“Not here.” Enlil props his arms behind his head.

Clouds blot out the sun, and frigid wind stirs in from the balcony, ruffling the draperies and tossing my sketches of Deven across the chamber. They float to the floor and draw my eye.

A tremor shoots up my spine.

In the Void, Deven’s front bottom teeth had been knocked out. When I saw him in the dungeons, he had all his teeth again.

A shadow fills the doorway. I reel around, and Deven flashes a full smile.

“Marduk,” I say by way of greeting. Enlil bolts out of the bed and scoops up his spear. “Where are Deven and my friends?”

“Your friends are locked in the dungeons. For a moment, I thought you had sensed it was me instead of your beloved.” Marduk sneers, his beady gaze alight. “Your words to him were touching.”

“Marduk,” Enlil barks, “where are the children?”

“I was getting to that,” the demon says. Edimmu enters behind him. The reptilian horror is dappled with burns from Enlil’s earlier attack. She leads in the bhuta trainees, and they crowd together against the far wall. Basma hobbles against Giza, her legs in splints. “I discovered them in a servants’ passageway.”

A boy steps out of line to ogle Enlil, and Edimmu flicks her tongue at him. The child recoils with a stinging mark. Enlil levels his spear at the demon. She drags Giza in front of her as a shield.

“Let us pass,” she says.

“I would heed her.” Marduk is so calm, so ordinary in his harshness.

Nightfall filters into the room, the murkiness made drearier by the storm. Cala readies the urumi, letting the blades slide around me. We function in unison, her thoughts my actions.

The gate of shadows to the under realm shifts and opens. An ugallu’s front paws come forth. The back half of the lion-eagle fills the gate, its wings tucked in. Asag rides atop the beast. My Deven—the real Deven—is draped over the ugallu’s back. At first sight, he is unconscious.

“Is . . . is he . . . ?” I trail off.

“Alive,” Asag grumbles crossly, as though he is willing to fix that.

Enlil re-aims his spear at Marduk. “Irkalla promised his safe return.”

“I did return him.” Marduk tips his head to the side, weighing his reply. “Then I sent him back. We have a tumultuous history, he and I.”

“Liar,” I spit out. “Deven has never wronged you.”

Strangely, snowflakes fall outside. The flurries dance into my chamber on the chilly wind. I would dwell on the astonishing sight if not for Deven still slung over the back of that beast.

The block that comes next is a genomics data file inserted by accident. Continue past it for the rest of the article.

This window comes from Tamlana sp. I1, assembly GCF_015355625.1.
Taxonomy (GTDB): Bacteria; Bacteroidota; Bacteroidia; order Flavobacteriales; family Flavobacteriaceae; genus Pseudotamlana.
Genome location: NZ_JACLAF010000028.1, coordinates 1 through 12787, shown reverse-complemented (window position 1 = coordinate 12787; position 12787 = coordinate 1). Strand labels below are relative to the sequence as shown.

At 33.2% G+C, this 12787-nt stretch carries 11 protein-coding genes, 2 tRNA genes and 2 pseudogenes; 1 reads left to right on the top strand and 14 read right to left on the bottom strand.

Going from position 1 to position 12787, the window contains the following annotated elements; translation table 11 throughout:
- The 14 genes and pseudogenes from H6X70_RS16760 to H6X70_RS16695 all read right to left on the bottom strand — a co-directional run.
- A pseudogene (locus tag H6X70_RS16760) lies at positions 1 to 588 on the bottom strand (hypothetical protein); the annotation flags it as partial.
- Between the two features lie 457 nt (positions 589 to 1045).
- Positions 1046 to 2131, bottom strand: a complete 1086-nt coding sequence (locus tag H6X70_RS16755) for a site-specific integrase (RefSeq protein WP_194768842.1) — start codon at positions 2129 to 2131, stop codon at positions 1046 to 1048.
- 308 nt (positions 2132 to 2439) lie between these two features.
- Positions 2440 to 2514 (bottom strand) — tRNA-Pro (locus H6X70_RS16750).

“You both wronged me.” Marduk transforms into a tall young woman with a grave expression and delicate features. I have never seen her before. “I wore this appearance when I visited your beloved Deven the night before your wedding. He was quick to follow when I told him I had a surprise at your marriage property.”

Marduk’s claims are illogical, as Deven and I are not intended to wed. The demon’s story, however, is all too familiar for another couple. The woman he is imitating must be Inanna. Cala and I arrive at the same conclusion at the same time.

Marduk is the chameleon demon from the tale.

“The hillside you built your hut upon was my hunting ground. You greedy mortals stole it.”

I doubt we knew our haven in the mountains was favored by a demon. “You’ve gotten your revenge twice. Leave Deven be.”

“You may have him after you let us go,” Edimmu says, her claws around Giza’s throat. “Irkalla is waiting.”

Enlil shoots a lightning bolt in front of them, blackening the floor. “The children stay.”

“We would sooner kill them,” Marduk says, resuming his hideous form.

This has escalated past negotiations. I fear the children and Deven will be caught in the cross fire. We need an army to stop three demons and close the gate . . .

Oh, Cala says. Good idea, Kali.

I hope so.

“Trainees,” I say. Their expectant gazes fasten onto me. “Always be ready.”

I let my call to arms drill in, then channel Cala’s expertise and whip the urumi at the ugallu. The lion-eagle rears back. Asag hangs on as Deven slides to the floor between the beast’s legs.

Giza burns Edimmu and gets away. As the demon shrieks, the six Galers summon winds that slide her into the wall, pinning her and her sadistic tongue. The five Aquifiers call upon the melted snowflakes and pelt her in the snout with water. Though the demon is restrained, the Galers and Aquifiers do not let up, and the four Tremblers buckle the floor in a line around the trainees, creating a barrier.

Enlil grabs the ugallu’s mane and shoves the beast and its demon rider backward into the gate. The ugallu digs in its claws and presses back. As they push against each other, I drag Deven to the opposite wall. Thank the gods, the fall did not seem to harm him.

Marduk looms over us in his squat, ugly physique. Cala reacts fast, and together we strike. The demon leaps away to the balcony, stepping in fresh snow.

My turn, I tell Cala, dropping the urumi.